Halloween Caramel Apples

Caramel. Just about my favourite thing in the world. I’d even say that if it came down to a fight, chocolate would get battered by the butter/sugar/cream combo. For some reason I thought that these Caramel Apples from the first Matt Lewis and Rene Poliafito book would be glass-shatter crack style toffee – um, like those neon commercial ones.  Instead they were fudgy-sticky.

They were still good.  The caramel coats the fruit like a thin veneer and you get a mixture of buttery sweetness and the sharp apple taste in each mouthful. I used Cox apples but they could have been more crisp, by the time I got around to making them, a couple of days later than planned. It was also a bit late to add lollipop sticks to the long order of baking supplies that I put in last week so I found kebab skewers in the local pound shop (they’ve got to be food safe, right?) and used three in each apple which worked a treat.

I used a mixture of vanilla essence (not seeds infused into cream as they suggest) and a little maple in the caramel which gave a heady smell, and added cinnamon sugar.  Lots of flavours but they all blended beautifully. As you can see, there was plenty left over afterwards to scoop off the parchment too.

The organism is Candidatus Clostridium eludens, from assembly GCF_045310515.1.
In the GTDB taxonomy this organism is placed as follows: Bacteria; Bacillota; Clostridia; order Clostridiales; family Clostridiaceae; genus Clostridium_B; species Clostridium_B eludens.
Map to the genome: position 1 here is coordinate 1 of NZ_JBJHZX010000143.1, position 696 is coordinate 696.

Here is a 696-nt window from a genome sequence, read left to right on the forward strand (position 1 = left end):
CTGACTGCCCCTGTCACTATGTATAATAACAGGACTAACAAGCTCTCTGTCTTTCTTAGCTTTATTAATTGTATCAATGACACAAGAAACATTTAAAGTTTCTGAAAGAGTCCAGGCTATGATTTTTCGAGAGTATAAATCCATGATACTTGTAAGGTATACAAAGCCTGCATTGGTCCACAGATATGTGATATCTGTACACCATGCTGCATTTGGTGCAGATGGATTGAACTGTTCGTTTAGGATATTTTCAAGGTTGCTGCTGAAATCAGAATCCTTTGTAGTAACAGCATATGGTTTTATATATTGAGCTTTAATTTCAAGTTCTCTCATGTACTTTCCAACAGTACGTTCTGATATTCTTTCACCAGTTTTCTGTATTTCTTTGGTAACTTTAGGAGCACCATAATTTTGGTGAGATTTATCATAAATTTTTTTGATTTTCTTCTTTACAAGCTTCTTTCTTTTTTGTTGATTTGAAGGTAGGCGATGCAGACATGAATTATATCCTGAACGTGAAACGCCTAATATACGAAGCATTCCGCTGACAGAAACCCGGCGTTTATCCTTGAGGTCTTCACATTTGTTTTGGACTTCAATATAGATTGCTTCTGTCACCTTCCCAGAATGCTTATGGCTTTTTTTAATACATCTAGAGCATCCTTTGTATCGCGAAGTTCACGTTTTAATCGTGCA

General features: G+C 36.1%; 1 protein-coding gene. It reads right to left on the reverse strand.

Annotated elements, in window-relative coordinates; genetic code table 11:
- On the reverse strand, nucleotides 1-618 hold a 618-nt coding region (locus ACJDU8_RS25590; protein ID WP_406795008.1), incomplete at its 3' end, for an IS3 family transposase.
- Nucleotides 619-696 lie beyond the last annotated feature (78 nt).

• 10 medium apples, preferably a tart variety
  • 1 cup double cream
  • ½ tsp pure maple syrup
  • 1 tsp good quality vanilla extract
  • ½ cup caster sugar
  • ½ light brown cinnamon sugar
  • ¼ cup light corn syrup
  • 1 ½ tbsp unsalted butter


  1. Wash and dry the apples, and insert skewers, and prepare a large bowl of iced water
  2. Place all ingredients in a small heavy saucepan, stir and allow the sugar and butter to melt
  3. Monitoring it with a sugar thermometer, bring the temperature to 245F, without stirring the mixture, and keep it at that level for 1 minute
  4. Remove the pot from the heat and put in the ice water for 30 seconds to halt the cooking process